Recent polls show public backing for impeachment is inching toward 50 percent. A Morning Consult/Politico poll conducted from May 25-30 found 43 percent of respondents favored opening impeachment proceedings, up from 38 percent a week earlier.

Since 1998, polls appear to have a baseline of about 30 percent of voters who support impeachment, although the question is asked infrequently. Three months before the House voted to impeach Clinton, 29 percent of voters said he should be removed from office, according to a CNN/Time poll.

In 2006, a CNN/ORC poll found that 30 percent of respondents wanted to see President George W. Bush impeached. In 2014, an even larger number, 33 percent, felt Barack Obama should be impeached.

In that context, the 43 percent supporting impeachment for Trump is less striking, though obviously still not great news for the White House. More significantly, though, only 15 percent of Republicans backed impeachment in late May, suggesting Trump has still not lost the faith of his base.

Even among those who favor impeachment, the Morning Consult poll found only 43 percent believe Trump has already committed an impeachable offense. The other 54 percent said he is unfit to serve regardless of any specific offense.

Trump critics may take heart in these numbers, but support for impeaching President Nixon did not get much higher than this until the final months of the Watergate scandal. Support for removing him from office only cleared 50 percent after the Supreme Court ordered him to turn over audio tapes and the House began impeachment proceedings in July 1974.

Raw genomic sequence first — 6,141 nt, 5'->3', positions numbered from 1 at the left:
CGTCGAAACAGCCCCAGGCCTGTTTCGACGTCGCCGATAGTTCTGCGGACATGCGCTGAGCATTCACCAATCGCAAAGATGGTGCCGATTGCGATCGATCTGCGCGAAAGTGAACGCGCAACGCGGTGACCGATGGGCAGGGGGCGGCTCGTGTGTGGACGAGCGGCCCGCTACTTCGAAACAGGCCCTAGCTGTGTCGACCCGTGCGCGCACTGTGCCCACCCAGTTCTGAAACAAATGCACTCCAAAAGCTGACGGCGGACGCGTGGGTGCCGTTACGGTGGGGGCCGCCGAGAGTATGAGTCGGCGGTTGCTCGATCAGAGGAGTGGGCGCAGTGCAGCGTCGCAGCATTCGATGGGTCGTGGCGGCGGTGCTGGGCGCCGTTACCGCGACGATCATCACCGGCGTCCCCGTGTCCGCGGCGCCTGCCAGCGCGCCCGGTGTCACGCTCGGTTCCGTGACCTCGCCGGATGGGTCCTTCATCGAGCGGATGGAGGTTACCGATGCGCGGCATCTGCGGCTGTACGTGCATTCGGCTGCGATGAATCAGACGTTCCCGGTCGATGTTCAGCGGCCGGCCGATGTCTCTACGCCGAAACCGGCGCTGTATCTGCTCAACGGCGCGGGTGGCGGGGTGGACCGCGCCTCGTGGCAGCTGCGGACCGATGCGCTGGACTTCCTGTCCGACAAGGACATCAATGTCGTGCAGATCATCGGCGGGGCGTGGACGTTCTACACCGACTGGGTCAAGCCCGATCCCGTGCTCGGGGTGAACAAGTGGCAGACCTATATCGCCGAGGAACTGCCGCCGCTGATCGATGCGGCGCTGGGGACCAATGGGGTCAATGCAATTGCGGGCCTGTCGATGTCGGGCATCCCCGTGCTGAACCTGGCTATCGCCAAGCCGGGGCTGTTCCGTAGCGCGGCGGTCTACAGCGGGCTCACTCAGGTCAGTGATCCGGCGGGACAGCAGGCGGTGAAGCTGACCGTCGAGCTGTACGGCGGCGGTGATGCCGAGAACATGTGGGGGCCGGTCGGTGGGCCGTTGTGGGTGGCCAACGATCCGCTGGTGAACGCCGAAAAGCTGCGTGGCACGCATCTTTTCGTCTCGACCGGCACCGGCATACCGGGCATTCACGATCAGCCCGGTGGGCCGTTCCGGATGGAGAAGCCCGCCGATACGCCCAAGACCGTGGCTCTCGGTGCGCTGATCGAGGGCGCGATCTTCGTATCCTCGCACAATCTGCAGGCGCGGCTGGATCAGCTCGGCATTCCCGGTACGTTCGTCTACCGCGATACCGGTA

While Democratic leaders in Congress have largely kept their distance from the impeachment buzz, many progressive activists have embraced it. MoveOn.org announced last month that it supports impeaching Trump based on his pressuring and firing of FBI Director Comey.

“The three previous impeachment inquiries in the House (involving presidents Andrew Johnson, Richard Nixon, and Bill Clinton) rested on less evidence than is already publicly known about Trumpand on issues far less serious than the Trump team's possible collusion with a foreign adversary to win the election and Trump's subsequent attempted cover-up,” former Secretary of Labor Robert Reich said in a recent MoveOn fundraising email.

More than a dozen city councils around the country have already passed largely symbolic resolutions calling for Trump’s removal. An attorney who promoted a resolution in Newton, Massachusetts said the intent is to prove to members of Congress that there is support for the campaign.

Sherman acknowledged in his statement Wednesday that filing his articles of impeachment is “the first step on a very long road.”

According to Jessica Gabel Cino, a professor and associate dean at Georgia State University College of Law, the impeachment process is a complicated and twisty one that is ultimately more political than it is legal.

“Impeachment proceedings are a quasi-judicial, quasi-political process,” Cino said.

Any member of the House can do what Sherman has and file an article of impeachment. A majority of the House and two-thirds of the Senate must vote for it in order to actually remove a president. There is no appeal process.